They say that it is always best to learn by doing, like how building this site has taught me more about PHP or WordPress than I ever learned in school. That has proven to be true again because working on this game has taught me an immense deal about C#, using Unity3D, and programming in general. I have been coming up with clever solutions to issues that come up and I am feeling pretty comfortable working on this project now. According to our Git repository, we started working on this game back in September 2015 and we have really made a lot of progress. I also have a new found appreciation for game developers on a whole. I always knew that making a video game took a lot of work. But now I can see that even making a “simple” game, like the one I am working on, still requires an immense amount of work.
When we first started this project, it felt very rushed and unfocused; everybody was working at everything in an effort to make any sort of forward progress. As the weeks slowly turned into months, the team started to learn what their talents are, and we managed to slide into more defined roles in the project. Currently, Aaron has been doing the majority of concept illustrations, and has begun to draw the artwork that we would like to turn into sprites for use in the game. Dave originally started out as a programmer, but through working on this project he learned that he has an aptitude towards graphics design and has been working on digitizing the work that Aaron provides, as well as working on his own original art. Ryan claims that he has fallen into the role of a support programmer, but I insist that he is still the lead programmer. While I have done the majority of the development, he has developed most of the really complicated features, the ones that I have not been able to do on my own.
My original idea for the game, pitched in Part One, has remained largely intact. This Mega Man inspired endless runner was originally pitched to the group as having somewhere between 5-6 different stages that will have a theme and a theme appropriate boss. Once the boss for each stage has been defeated the player will unlock a power up, and the level will then transform to an endless mode; where the player can run endlessly in the level to achieve a high score instead of trying to defeat a boss. Ryan suggested that we try to add a narrative to the game using assets within the world to give the player little hints of what is happening instead of relying on dialog and exposition dumps. All sorts of little winks and nods to Mega Man will also be scattered through the game.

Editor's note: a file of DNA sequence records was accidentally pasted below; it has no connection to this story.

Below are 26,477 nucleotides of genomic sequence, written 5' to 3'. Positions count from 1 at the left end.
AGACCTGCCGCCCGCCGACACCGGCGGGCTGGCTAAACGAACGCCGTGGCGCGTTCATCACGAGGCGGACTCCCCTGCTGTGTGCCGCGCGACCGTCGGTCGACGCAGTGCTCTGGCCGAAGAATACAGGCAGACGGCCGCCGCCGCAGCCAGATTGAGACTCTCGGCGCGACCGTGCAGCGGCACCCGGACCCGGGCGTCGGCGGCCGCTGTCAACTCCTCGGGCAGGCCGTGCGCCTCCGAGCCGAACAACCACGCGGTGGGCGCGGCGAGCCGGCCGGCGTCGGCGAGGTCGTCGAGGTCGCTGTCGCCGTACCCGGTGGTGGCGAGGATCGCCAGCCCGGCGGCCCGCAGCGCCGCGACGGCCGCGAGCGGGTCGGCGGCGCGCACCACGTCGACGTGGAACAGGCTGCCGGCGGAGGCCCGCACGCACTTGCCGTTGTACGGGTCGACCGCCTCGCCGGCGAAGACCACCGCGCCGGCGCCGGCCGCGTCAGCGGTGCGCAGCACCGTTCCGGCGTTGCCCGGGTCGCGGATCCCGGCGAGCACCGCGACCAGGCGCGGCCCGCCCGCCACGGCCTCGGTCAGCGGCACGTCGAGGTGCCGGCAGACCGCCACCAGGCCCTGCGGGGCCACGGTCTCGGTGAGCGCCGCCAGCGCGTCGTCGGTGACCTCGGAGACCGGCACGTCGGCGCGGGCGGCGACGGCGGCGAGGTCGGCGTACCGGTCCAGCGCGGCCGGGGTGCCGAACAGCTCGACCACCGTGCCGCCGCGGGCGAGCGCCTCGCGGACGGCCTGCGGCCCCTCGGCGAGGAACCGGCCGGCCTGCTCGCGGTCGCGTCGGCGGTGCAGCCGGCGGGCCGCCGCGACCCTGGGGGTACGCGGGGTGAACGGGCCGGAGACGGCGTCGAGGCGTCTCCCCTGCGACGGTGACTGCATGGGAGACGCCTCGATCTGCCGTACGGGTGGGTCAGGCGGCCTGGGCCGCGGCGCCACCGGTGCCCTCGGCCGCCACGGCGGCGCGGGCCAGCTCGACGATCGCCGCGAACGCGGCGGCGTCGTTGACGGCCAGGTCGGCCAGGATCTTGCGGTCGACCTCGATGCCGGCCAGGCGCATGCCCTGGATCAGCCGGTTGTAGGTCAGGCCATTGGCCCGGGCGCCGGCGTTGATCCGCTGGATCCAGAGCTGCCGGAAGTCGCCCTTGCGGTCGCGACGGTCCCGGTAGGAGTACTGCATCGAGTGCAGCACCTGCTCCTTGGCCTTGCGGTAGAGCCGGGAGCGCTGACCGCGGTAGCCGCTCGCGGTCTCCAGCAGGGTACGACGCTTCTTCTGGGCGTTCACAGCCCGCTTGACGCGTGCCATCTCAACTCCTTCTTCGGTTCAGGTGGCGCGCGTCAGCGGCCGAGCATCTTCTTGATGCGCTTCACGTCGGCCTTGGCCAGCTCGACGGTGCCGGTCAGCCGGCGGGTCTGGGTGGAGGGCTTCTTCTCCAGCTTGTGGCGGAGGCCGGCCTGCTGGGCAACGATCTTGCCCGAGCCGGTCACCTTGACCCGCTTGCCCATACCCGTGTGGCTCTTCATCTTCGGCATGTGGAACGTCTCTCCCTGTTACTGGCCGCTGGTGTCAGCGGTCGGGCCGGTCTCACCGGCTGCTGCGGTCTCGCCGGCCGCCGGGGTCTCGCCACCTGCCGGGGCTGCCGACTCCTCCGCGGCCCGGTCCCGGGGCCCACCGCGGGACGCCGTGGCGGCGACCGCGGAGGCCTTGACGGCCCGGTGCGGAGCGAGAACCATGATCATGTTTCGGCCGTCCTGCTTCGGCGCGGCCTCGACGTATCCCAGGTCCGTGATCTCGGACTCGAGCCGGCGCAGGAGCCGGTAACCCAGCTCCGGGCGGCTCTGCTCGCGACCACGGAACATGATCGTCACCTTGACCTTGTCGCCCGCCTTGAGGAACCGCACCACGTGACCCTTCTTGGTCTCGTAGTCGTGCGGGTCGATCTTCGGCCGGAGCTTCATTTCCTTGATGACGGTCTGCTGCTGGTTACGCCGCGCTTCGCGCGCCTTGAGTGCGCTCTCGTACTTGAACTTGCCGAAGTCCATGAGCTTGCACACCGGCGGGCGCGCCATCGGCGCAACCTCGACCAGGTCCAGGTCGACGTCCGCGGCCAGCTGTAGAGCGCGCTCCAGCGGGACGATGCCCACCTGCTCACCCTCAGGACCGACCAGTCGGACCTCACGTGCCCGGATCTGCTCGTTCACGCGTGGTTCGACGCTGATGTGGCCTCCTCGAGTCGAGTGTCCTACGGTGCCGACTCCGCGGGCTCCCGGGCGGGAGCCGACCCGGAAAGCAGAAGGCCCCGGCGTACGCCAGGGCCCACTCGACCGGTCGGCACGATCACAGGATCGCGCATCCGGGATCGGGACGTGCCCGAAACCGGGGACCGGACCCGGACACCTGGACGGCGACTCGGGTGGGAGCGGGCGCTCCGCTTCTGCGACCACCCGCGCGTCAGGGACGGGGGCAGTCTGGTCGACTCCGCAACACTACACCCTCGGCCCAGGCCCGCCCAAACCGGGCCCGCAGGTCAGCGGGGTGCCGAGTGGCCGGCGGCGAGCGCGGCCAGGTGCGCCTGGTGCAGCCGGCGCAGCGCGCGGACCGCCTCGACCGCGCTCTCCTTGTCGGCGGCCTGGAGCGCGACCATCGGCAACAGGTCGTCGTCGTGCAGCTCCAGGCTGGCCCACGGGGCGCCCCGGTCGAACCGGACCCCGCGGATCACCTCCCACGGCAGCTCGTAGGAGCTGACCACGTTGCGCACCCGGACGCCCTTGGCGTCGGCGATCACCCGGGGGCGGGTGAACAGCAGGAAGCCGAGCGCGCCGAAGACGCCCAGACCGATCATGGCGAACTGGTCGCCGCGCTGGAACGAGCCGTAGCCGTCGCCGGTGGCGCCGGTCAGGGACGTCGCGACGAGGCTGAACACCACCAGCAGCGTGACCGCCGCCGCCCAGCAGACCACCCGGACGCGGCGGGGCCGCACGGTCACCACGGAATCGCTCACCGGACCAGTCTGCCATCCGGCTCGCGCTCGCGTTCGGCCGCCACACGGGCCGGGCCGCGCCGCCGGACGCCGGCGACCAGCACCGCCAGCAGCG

As this is our first real video game project we have spent a lot of time trying to educate ourselves on how Unity works, and the Unity community, and Unity themselves, have been great resources for learning what we want to do. I am blown away at just how well thought out Unity is as a game design tool. Every single time I have spoken to Ryan about trying to add a feature into our game, after doing a little bit of googling we find that Unity has already thought of a solution and implemented it as a part of the editor/IDE. The staff at Unity have several videos on their site that cover a wide range of subjects right from building a very simple endless runner from scratch to data persistence, and beyond. If you can think of a small little feature to add, chances are that there may be a video on the Unity3d website explaining how to put it into your game.
As a quick example, the first level that we are working on inside of our game is a forest/jungle level, and I thought it would be cool if one of the traps that the player needed to dodge would be a log tied to a vine that swings at you, kind of like a battering ram, or the logs that the Ewok’s use do destroy an AT-ST at the battle of Endor. Not only is the perfect tool already a part of unity but there was a video tutorial explaining how to implement it in your game, with possible ideas of how to use it as a feature. It took a little bit of work, but I managed to get the exact thing that I had seen in my mind’s eye working in our game and the results speak for themselves.
Currently, we do not have a lot of custom artwork in the game and we are using a lot of placeholder artwork to test features. Who would have thought that building Hundreds (possibly thousands) of sprites for a game would take a lot of time. I do not envy Dave and Aaron for the job that they have fallen into, but I do respect the hell out of them. Some of Aaron’s concept drawings for ideas for enemies are really cool. He is a really talented artist and does not give himself enough credit, and I hope that seeing his creations brought to life inside of this game will give him the confidence to keep pushing forward with this crazy idea of mine.
I hope to talk more about some of the issues we have had with scripting in the next post as I have some things to complain about.